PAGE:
Herefter stod den på endnu mere snak inden der blev sat et bugnende kage/snack bord frem og mens vi guffede, indtog Christina Bonde scenen og fortalte om hendes karriere som dansk forfatter og hvad hun brugte os bogbloggere til. Det blev til en meget livlig debat, der var rigtig interessant at deltage i.


Da vi havde fået snakket af og spist mere sukker end godt er, blev vi hevet op af stolene og delt op i hold hvorefter vi blev smidt ud i et mindre forhindringsløb af bog-opgaver. Her skulle vi se hvem der kunne få flest point for at gå med bøger på hovedet, samle jordens måske sværeste puslespil, lægge bogcovers i rigtig rækkefølge og identificere en stak eventyr-covers uden titel eller forfatter. Jeg kan med stor stolthed fortælle, at hold #4, som jeg var på, gik hen og vandt - og Bogforum havde været så rare at sponsorere indgangsbilletter til vinderne! Jeg gav dog min billet væk, da jeg ikke tror jeg får mulighed for at tage derover.

Herefter nærmede det sig så småt enden, men ikke før at en skillevæg blev trukket til side, og vi hver fik en enorm bookiebag, der var ved at sprænges af alle de bøger og papirer, der var proppet deri. Jeg er stadig fuldstændig paf over hvor gavmilde sponsorerne har været. For mig er en bog på dansk noget virkeligt værdifuldt, som jeg ikke så tit får fingrene i andet end på biblioteket, så lige pludselig at sidde med hele 16 styks i skødet og en del flere digitalt, det var overvældende.


Det var så god en dag og jeg er stadig helt høj på den. Det var svært at tage af sted fra dem alle, og var også helt rastløs da jeg kom hjem; jeg havde simpelthen så meget positiv energi i kroppen, der slet ikke kunne slå sig til tåls med en stille lørdag aften på sofaen (det skyldes muligvis også al den kage jeg indtog). Et gigantisk tak til alle der deltog og gjorde dagen så speciel, tak til arrangørerne igen for at gøre det så godt, og naturligvis tak til sponsorerne, som jeg lige kan nævne her:

SPONSORLISTE:

Mofibo - abonnement uden udløb, t-shirt Lindhardt & Ringhof
Turbine Rosenkilde & Bahnhof
Tellerup – Nanna Foss’ bog Leoniderne Forlaget Mellemgaard
Skriveforlaget Politikens forlag
Rosinante & Co Jentas - Robert Hunter novelle
Modtryk Valeta
Gads forlag People’s Press
Bogforum - billetter til vinderne af konkurrencen Liveboox - 100 kr. til ebøger
Forlaget Iris Forlaget Alvilda
Virabooks Maja S. Flak
Arnold Busck Hjørring - Net til bookiebags Christian Møgeltoft
Ken Brerup Brødrene Ellemose
Kim Juul Postkiosken & KageDreams - rabat på fondant
Gris og Ko - 300 kr. til indkøb af kød

Du kan i øvrigt finde endnu mere om træffet hvis du tjekker #bogbloggertræf ud på twitter og instagram.

26/09/2014

Moving - BOOKS!

I'm currently in the middle of moving (and constantly amazed at how much stuff I have, the boxes are never ending!)

Today, I got to one of my favourite parts though - unpacking my books. Now, I've been staying with my parents for a while and prior to that packed a few boxes with my favourite books and all the unread ones to have at their place - just in case. The rest of my books have been packed away and I haven't seen them for months on end.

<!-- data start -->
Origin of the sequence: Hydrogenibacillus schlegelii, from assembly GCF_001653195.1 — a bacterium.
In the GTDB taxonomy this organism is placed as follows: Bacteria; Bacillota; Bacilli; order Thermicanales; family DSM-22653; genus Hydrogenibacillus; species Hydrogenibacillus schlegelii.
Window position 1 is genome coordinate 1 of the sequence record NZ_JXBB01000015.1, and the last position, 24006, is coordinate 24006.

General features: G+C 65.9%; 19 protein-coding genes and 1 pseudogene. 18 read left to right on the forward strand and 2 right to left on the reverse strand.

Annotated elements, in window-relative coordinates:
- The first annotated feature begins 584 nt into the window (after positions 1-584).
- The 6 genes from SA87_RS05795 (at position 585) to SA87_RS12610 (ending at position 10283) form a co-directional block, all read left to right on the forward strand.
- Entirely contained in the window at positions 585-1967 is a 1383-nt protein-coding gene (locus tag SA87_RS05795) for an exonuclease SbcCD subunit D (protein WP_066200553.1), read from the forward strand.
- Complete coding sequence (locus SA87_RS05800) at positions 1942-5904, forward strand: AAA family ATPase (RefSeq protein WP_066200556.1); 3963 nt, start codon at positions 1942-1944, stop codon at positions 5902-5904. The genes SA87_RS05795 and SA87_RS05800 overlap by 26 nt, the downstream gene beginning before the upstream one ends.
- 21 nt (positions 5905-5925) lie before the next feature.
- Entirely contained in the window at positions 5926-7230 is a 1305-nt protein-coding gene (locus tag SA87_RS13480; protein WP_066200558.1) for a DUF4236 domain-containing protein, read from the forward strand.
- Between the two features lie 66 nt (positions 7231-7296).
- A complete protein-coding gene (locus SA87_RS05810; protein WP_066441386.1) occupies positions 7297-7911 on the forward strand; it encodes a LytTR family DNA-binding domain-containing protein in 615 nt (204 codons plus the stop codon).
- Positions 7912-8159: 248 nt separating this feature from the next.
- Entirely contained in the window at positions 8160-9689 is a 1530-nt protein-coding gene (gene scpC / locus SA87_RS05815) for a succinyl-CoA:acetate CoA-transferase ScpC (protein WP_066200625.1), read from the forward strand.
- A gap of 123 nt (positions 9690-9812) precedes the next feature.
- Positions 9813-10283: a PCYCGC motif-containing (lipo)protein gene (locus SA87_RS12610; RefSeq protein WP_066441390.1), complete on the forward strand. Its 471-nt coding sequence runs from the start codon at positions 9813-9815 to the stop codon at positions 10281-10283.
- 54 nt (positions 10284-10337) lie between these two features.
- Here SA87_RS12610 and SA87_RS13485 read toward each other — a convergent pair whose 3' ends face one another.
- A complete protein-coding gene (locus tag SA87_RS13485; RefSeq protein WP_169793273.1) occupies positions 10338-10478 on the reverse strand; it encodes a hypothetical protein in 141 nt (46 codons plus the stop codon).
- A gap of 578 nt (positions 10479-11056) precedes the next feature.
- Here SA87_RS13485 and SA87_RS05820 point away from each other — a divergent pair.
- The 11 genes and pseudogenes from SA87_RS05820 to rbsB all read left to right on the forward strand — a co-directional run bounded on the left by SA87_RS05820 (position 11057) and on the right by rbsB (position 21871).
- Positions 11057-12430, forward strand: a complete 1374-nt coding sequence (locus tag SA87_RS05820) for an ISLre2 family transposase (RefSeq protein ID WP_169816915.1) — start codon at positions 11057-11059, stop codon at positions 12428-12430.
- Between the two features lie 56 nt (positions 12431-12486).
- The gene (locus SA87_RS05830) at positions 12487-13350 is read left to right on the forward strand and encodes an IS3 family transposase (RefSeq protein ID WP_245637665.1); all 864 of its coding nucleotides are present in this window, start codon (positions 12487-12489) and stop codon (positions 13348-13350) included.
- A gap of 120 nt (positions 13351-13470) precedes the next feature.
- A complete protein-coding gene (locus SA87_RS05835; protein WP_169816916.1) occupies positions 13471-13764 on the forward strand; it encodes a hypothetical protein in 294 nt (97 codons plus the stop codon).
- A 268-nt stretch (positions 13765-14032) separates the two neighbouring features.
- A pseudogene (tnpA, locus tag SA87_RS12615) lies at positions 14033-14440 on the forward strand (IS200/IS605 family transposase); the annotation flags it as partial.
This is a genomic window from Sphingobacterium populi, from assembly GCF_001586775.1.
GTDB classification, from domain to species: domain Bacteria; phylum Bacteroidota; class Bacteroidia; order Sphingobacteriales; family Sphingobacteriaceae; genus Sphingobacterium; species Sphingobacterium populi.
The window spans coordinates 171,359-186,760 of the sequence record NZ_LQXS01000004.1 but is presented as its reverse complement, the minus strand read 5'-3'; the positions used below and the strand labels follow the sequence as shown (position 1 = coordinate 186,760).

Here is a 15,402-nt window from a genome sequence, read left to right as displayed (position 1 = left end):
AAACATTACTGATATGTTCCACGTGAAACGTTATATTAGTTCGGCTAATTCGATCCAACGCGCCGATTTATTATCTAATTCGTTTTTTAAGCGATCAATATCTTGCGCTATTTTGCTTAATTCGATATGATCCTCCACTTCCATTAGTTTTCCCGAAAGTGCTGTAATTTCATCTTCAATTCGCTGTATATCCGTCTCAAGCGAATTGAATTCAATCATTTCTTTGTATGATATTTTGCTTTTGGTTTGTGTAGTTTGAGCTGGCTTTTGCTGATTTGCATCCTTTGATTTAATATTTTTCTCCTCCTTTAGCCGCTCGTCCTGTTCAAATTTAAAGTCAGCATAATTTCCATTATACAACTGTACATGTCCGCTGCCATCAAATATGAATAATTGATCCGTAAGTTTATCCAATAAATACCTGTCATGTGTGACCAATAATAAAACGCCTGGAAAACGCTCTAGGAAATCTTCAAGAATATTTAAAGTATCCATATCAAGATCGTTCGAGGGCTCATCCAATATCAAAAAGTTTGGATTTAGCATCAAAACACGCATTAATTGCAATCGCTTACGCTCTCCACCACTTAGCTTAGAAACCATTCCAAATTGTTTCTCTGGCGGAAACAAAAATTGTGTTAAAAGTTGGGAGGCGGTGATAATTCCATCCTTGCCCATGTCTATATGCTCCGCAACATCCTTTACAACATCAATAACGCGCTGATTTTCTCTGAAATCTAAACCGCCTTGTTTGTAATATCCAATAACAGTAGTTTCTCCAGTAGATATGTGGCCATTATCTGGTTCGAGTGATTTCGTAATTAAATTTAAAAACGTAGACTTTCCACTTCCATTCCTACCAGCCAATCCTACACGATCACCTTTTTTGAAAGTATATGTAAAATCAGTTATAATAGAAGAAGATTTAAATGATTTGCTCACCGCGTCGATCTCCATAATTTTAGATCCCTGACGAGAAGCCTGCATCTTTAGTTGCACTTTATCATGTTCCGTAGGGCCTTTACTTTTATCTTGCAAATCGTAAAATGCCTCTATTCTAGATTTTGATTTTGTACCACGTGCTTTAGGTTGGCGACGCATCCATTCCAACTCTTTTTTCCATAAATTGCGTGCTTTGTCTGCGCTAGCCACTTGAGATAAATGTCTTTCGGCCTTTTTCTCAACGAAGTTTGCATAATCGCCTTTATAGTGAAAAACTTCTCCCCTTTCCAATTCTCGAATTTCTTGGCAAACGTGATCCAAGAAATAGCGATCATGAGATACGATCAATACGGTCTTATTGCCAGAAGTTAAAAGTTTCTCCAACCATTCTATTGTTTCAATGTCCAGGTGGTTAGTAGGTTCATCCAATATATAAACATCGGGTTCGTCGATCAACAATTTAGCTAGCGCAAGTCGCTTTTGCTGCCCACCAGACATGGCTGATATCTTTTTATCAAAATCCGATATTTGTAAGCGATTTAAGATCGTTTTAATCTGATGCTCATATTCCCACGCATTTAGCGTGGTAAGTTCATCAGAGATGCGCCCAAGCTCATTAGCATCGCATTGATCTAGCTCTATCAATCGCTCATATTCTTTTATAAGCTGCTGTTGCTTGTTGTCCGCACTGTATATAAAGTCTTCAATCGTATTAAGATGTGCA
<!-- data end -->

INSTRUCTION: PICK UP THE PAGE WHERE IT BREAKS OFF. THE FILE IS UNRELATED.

Unpacking them today and rediscovering books I've read and loved was basically Christmas for me. It was hard work though as I had to also alphabetize them while unpacking so I can figure out where to put them (because of sloping walls my bookcases are in 3 different rooms rather than all together)

But enough talking - pictures!

After the 1st box:
Dragonlance!

After 2 boxes:
Gregory! Martin! Gaiman! Rothfuss!

After 3 boxes:
Tamora Pierce!!

After 4 boxes:
 Books! So many books!

After 5 boxes:
Oh God, the piles are getting unstable!

After 6 boxes:
Robert Jordan! David Eddings!

After 7 boxes:
Trudy Canavan and Charlaine Harris just outgrew everyone else, and look! Rowling!

and after the final 8th box:
My precioussss

All in all, I've counted that I own, in total 291 books of fiction.
And then of course there are also these guys:

Faction!

25/09/2014

PS, I Love You by Cecelia Ahern

When Gerry dies, Holly is devastated. His last bequest to her is The List, a bundle of letters which form a monthly mission for Holly to get her life back on track. As the letters are gradually opened, and as the year unfolds, Holly is both cheered up and challenged. Life is for living, she realises - it helps if there's an angel watching over you.

A long long time ago I saw the sweet film based on this book. Starring whatshername and Gerard Butler I remember it as a really nice feel-good film and quite American. Seconds into the audiobook I’d borrowed from the library that was set straight. This is an Irish tale set in Dublin and by gods the accent of the Irish narrator, Dervla Kirwan, was just the best thing ever. She did a great job at giving every person she voiced a specific voice and feel of their own.

What wasn’t so good about the audiobook was the fact that it turned out to be abridged. I didn’t know this beforehand and was quite surprised when it said on the back of the cover that it only took 3 hours and 49 minutes (most books last at least double that). I’ve never before read/heard and an abridged version of the book and decided to give it a go despite my misconceptions. These unfortunately turned out to hold strong.